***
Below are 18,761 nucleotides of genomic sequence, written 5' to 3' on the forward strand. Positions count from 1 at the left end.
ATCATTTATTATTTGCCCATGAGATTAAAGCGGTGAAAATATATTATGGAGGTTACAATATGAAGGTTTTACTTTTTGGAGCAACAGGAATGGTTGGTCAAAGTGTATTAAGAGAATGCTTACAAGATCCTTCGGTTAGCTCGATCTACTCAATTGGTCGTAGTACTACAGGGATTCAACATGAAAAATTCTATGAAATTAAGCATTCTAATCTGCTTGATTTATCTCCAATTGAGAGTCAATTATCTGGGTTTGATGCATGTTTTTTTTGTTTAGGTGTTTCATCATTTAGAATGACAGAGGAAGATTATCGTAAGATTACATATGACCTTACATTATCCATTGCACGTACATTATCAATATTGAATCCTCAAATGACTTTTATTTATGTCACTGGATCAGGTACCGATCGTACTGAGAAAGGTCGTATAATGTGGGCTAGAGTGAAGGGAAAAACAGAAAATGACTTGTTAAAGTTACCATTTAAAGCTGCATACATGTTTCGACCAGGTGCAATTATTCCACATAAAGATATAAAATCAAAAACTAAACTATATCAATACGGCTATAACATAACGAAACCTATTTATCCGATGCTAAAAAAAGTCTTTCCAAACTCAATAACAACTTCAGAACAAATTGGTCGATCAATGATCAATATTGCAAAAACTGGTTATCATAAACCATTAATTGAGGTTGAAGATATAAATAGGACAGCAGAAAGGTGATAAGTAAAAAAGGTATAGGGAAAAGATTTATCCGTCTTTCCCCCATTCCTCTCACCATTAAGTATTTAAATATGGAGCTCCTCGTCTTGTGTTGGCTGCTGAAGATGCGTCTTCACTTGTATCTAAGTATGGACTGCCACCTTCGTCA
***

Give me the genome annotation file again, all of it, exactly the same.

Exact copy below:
Below are 18,761 nucleotides of genomic sequence, written 5' to 3' on the forward strand. Positions count from 1 at the left end.
ATCATTTATTATTTGCCCATGAGATTAAAGCGGTGAAAATATATTATGGAGGTTACAATATGAAGGTTTTACTTTTTGGAGCAACAGGAATGGTTGGTCAAAGTGTATTAAGAGAATGCTTACAAGATCCTTCGGTTAGCTCGATCTACTCAATTGGTCGTAGTACTACAGGGATTCAACATGAAAAATTCTATGAAATTAAGCATTCTAATCTGCTTGATTTATCTCCAATTGAGAGTCAATTATCTGGGTTTGATGCATGTTTTTTTTGTTTAGGTGTTTCATCATTTAGAATGACAGAGGAAGATTATCGTAAGATTACATATGACCTTACATTATCCATTGCACGTACATTATCAATATTGAATCCTCAAATGACTTTTATTTATGTCACTGGATCAGGTACCGATCGTACTGAGAAAGGTCGTATAATGTGGGCTAGAGTGAAGGGAAAAACAGAAAATGACTTGTTAAAGTTACCATTTAAAGCTGCATACATGTTTCGACCAGGTGCAATTATTCCACATAAAGATATAAAATCAAAAACTAAACTATATCAATACGGCTATAACATAACGAAACCTATTTATCCGATGCTAAAAAAAGTCTTTCCAAACTCAATAACAACTTCAGAACAAATTGGTCGATCAATGATCAATATTGCAAAAACTGGTTATCATAAACCATTAATTGAGGTTGAAGATATAAATAGGACAGCAGAAAGGTGATAAGTAAAAAAGGTATAGGGAAAAGATTTATCCGTCTTTCCCCCATTCCTCTCACCATTAAGTATTTAAATATGGAGCTCCTCGTCTTGTGTTGGCTGCTGAAGATGCGTCTTCACTTGTATCTAAGTATGGACTGCCACCTTCGTCA